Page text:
Tompkins County Climate Protection Initiative
The TCCPI Newsletter

January-February 2014

In This Issue
Featured Article: Local Author Publishes Book on Green Buildings
Black Oak Reaches Key Development Milestones
Smart Energy Policy Intiiative Gains Traction in County
The Coolest Carpool Challenge
One Last Thing: The Importance of Collaborative Leadership
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Featured Article: 
Local Author Publishes Book on Green Buildings



Welcome to the January-February issue of the TCCPI Newsletter, an electronic update from the Tompkins County Climate Protection Initiative (TCCPI).
                                                                         Photo by Doug Kerr is licensed under CC BY 2.0


TCCPI is a multisector collaboration seeking to leverage the climate action commitments made by Cornell University, Ithaca College, Tompkins Cortland Community College, Tompkins County, the City of Ithaca, and the Town of Ithaca to mobilize a countywide energy efficiency effort and accelerate the transition to a clean energy economy. Launched in June 2008 and generously supported by the Park Foundation, TCCPI is a project of Second Nature, the lead supporting organization of the American College and University Presidents Climate Commitment (ACUPCC).


We are committed to helping Tompkins County achieve a dynamic economy, healthy environment, and resilient community through a focus on energy efficiency and renewable energy.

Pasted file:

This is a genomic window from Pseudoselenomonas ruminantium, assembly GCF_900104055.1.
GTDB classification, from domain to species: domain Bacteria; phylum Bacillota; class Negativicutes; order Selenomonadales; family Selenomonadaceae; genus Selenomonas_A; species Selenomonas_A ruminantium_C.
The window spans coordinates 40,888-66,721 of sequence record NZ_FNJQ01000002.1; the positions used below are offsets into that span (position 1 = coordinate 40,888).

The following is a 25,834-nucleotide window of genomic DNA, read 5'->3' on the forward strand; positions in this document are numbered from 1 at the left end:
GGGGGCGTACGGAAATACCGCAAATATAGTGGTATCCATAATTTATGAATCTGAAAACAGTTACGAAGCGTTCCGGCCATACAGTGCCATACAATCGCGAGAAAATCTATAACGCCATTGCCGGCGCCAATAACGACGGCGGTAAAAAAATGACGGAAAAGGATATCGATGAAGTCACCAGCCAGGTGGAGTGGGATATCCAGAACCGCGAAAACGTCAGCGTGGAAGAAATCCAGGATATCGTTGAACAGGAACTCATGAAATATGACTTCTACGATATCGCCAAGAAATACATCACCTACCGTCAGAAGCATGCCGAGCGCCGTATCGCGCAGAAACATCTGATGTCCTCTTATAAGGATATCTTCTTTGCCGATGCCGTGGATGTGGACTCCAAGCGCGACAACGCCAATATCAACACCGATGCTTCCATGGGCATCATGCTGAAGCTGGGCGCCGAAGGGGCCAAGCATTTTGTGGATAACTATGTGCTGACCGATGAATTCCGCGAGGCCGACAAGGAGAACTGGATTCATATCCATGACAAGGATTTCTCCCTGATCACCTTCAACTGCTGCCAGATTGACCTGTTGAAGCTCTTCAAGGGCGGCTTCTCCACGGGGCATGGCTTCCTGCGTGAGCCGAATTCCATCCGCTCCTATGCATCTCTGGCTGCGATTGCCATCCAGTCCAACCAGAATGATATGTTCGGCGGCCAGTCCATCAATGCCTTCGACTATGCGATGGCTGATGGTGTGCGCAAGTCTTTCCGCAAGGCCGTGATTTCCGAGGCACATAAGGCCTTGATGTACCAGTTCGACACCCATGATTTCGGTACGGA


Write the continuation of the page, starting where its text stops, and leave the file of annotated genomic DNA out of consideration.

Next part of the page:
Black Oak Wind Farm Reaches Key Development Milestones

by Marguerite Wells, Project Manager


Black Oak Wind Farm in Enfield, about 10 miles west of Ithaca, achieved several significant milestones in the past few months, moving slowly but surely towards the day when it begins operation. The first commercial-scale wind farm in the East owned by local investors, the 11.9 MW project consists of seven 1.7MW turbines manufactured by General Electric (GE). The total cost will be about $34 million.

The Draft Environmental Impact Statement (EIS), consisting of 21 separate studies and totaling some 1,600 pages, was completed and a public hearing was held in July. Nearly all of the 

speakers at the public hearing expressed strong support for the project and the Final EIS is now being readied for approval by the Town Board of Enfield.

Members of the Black Oak board, Enfield residents, and local government officials visited the Howard Wind Farm last March. Photo credit: Mike Meador.


The Black Oak board attained another major milestone in December when it executed a contract with GE for the turbines. At the same time a construction crew graded the turbine roads and dug a foundation hole for a permanent met tower to collect wind data.